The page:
• Two words (Score:5, Insightful)

    by Linker3000 (626634) on Monday March 08, 2010 @08:25AM (#31399740) Journal

    Flat battery

  • typical Apple (Score:4, Insightful)

    by pydev (1683904) on Monday March 08, 2010 @08:27AM (#31399758)

    An entire industry gears up to create technologies for short range wireless communications in order to replace keys. Several companies already have solutions in the market, but they haven't caught on yet because the technology isn't quite ready yet and not quite cheap enough.

    If things continue along Apple's usual path then: (1) Apple starts patenting the obvious applications of those technologies, something other people weren't even considering because that's what those technologies were designed for, (2) Apple starts adding immature implementations of the feature to their products at a premium price that only Apple customers would be willing to pay and gets accolades for how "innovative" they are, and (3) a few years later when other people are starting to offer mass market products at mass market prices, Apple starts suing them for patent violations.

  • Re:Security? (Score:5, Insightful)

    by FlyingBishop (1293238) on Monday March 08, 2010 @08:29AM (#31399782)

    You have far too much faith in old-fashioned keys. Locks are there to keep honest people honest.

    The real problem is that this is tied to a device which is designed to be replaced every other year. It's far from durable enough to be used as a house key, or even a car key. I'm carrying a wireless car key in my pocket, but I change the batteries on it maybe once a year, and the batteries cost $10. Not only can you not carry a spare battery for an iPhone, but you have to recharge it daily. Completely impractical for a key.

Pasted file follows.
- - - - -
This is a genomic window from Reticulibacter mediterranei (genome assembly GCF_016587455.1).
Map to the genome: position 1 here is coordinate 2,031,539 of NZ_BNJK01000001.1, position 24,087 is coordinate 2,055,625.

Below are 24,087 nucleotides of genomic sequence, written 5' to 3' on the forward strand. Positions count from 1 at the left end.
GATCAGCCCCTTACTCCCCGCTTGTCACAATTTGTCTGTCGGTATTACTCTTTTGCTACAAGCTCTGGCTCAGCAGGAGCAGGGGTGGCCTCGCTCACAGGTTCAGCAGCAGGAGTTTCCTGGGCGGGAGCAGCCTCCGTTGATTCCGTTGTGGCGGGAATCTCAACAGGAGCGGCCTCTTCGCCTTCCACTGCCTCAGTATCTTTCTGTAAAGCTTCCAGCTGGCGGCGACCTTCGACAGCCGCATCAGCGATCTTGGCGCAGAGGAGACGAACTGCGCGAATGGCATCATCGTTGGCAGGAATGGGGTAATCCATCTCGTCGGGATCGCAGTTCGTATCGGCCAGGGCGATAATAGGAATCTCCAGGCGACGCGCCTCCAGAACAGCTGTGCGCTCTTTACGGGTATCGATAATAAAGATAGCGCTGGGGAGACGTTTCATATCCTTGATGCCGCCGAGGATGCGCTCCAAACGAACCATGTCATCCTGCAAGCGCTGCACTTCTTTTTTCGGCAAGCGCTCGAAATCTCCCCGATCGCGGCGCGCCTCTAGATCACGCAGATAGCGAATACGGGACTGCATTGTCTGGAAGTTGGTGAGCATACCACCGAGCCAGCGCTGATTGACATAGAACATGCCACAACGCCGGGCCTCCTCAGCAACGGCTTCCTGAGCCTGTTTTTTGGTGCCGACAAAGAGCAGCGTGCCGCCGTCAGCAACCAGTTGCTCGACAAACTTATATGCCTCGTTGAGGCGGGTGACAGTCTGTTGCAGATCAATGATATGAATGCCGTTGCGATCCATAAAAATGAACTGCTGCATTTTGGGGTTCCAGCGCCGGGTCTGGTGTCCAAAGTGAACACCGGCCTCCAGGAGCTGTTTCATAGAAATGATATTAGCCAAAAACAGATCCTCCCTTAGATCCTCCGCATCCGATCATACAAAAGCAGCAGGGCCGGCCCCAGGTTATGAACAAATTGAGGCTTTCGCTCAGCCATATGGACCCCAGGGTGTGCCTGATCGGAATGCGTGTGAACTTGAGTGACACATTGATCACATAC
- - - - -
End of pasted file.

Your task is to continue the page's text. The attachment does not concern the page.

• by Pojut (1027544) on Monday March 08, 2010 @08:35AM (#31399840) Homepage

    You know, with Apple products experiencing something of a resurgence in the past 5-10 years and their popularity slowly increasing, they will eventually cross that invisible line where hackers decide that it becomes worth their time to attack Apple products the way they attack Windows. The fact that people are sold Apple products under the guise of security and not having to worry about compromised hardware/software means they won't see it coming and won't know how to deal with it, either.

    Be careful with becoming too big, Apple Nation.

  • Re:Security? (Score:5, Insightful)

    by biryokumaru (822262) * <biryokumaru@gmail.com> on Monday March 08, 2010 @08:38AM (#31399870)

    You have far too much faith in old-fashioned keys. Locks are there to keep honest people honest.

    If someone is trying to open my front door with a crowbar, someone else might get suspicious. If they're trying to open it with my iPhone, which would be the normal way I'd open my door, no one would even notice.